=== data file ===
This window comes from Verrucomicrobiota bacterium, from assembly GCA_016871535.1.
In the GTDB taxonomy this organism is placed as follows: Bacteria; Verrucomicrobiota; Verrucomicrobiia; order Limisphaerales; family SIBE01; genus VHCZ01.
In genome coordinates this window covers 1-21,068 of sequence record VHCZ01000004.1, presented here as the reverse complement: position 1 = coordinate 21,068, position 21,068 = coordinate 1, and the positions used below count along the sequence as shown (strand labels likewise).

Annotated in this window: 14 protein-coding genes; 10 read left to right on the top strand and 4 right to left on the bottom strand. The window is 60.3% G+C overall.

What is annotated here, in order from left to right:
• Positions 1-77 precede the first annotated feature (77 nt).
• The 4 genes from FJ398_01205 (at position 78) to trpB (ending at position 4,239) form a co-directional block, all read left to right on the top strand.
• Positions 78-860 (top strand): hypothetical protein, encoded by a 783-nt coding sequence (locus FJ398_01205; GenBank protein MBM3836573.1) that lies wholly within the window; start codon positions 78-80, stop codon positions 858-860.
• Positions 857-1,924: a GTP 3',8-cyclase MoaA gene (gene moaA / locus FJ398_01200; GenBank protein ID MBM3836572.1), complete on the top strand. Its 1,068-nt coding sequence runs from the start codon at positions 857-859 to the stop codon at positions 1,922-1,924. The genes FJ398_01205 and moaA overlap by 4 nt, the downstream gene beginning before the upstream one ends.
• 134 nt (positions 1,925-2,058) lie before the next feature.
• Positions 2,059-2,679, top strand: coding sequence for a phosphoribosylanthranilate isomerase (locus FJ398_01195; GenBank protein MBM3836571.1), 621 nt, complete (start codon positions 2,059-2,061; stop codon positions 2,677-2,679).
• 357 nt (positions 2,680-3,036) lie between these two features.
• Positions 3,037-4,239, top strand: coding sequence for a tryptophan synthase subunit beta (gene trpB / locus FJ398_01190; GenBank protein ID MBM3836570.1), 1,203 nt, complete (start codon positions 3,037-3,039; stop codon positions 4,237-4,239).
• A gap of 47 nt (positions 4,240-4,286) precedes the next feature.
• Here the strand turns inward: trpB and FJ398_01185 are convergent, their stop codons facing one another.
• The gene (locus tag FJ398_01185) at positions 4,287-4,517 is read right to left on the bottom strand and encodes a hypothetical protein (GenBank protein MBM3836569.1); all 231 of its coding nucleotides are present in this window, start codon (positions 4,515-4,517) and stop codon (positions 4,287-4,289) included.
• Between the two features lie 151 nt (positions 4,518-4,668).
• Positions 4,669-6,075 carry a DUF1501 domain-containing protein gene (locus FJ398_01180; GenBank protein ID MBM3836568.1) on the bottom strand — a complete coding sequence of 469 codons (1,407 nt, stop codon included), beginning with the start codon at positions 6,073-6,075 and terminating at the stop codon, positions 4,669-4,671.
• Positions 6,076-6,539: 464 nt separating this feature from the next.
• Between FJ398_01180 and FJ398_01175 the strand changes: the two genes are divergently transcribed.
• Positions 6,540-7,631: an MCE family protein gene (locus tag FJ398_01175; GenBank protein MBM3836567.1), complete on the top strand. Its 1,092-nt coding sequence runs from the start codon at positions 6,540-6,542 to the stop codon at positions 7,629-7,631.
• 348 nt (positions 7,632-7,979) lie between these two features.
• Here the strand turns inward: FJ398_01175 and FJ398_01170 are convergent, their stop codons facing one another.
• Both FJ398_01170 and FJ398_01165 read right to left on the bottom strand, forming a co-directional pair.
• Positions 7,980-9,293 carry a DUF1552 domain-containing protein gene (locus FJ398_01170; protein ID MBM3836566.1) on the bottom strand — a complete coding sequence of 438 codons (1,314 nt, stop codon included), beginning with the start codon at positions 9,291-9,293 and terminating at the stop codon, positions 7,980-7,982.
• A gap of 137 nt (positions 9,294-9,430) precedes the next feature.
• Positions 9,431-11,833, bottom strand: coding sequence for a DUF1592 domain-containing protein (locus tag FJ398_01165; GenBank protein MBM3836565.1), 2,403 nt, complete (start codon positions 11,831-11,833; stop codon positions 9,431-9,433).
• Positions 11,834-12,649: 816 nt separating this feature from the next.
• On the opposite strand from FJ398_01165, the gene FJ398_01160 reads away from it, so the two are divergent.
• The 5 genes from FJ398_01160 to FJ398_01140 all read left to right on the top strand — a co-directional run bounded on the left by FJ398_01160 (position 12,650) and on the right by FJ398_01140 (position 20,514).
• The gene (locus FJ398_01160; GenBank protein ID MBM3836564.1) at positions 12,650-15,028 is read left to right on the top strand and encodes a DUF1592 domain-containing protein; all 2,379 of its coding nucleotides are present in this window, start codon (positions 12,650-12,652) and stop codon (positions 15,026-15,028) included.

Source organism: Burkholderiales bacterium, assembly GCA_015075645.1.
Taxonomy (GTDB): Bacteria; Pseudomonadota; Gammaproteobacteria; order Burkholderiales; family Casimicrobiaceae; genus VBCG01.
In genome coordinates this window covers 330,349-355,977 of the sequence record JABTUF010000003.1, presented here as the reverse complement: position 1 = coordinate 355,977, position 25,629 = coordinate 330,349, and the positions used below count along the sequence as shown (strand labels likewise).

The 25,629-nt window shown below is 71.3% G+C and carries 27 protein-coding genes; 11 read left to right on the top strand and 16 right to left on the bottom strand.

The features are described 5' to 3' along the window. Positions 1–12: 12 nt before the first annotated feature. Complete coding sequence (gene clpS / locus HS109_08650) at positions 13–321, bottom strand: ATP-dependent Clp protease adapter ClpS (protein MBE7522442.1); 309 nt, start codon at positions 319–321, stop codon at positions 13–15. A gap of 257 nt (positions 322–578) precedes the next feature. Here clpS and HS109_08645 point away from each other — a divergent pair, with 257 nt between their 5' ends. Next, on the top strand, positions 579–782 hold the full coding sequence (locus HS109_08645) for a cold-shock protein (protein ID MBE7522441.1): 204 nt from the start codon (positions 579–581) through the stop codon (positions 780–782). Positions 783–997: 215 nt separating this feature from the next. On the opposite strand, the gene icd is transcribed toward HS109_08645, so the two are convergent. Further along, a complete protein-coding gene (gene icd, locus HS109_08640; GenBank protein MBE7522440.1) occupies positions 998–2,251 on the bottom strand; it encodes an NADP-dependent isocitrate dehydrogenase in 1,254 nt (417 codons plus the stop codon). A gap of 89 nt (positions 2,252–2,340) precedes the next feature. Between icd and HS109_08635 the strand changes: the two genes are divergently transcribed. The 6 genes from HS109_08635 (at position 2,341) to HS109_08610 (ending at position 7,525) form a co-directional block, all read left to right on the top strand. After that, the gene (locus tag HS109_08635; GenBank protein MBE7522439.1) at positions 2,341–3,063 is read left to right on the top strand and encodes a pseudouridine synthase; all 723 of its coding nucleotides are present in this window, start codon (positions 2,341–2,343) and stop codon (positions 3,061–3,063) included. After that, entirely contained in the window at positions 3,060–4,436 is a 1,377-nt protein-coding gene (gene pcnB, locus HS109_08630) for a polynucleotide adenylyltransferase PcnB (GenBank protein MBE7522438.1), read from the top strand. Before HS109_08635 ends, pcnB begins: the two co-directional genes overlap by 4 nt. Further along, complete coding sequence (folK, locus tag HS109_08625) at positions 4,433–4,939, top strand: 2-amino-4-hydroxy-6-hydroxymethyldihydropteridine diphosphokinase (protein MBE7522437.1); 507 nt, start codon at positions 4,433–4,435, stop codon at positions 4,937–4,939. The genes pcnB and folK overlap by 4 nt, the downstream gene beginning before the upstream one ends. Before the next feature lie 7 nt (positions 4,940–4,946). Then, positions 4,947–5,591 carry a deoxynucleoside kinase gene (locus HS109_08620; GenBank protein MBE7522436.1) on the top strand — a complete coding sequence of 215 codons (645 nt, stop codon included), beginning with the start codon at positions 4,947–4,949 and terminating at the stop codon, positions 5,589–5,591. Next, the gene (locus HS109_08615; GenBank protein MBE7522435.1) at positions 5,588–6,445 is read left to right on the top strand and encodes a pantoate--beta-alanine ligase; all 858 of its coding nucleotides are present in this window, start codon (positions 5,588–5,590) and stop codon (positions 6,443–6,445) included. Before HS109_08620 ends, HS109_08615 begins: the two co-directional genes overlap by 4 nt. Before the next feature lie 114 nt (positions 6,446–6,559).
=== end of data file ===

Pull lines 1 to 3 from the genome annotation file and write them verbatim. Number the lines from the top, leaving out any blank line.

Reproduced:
This window comes from Verrucomicrobiota bacterium, from assembly GCA_016871535.1.
In the GTDB taxonomy this organism is placed as follows: Bacteria; Verrucomicrobiota; Verrucomicrobiia; order Limisphaerales; family SIBE01; genus VHCZ01.
In genome coordinates this window covers 1-21,068 of sequence record VHCZ01000004.1, presented here as the reverse complement: position 1 = coordinate 21,068, position 21,068 = coordinate 1, and the positions used below count along the sequence as shown (strand labels likewise).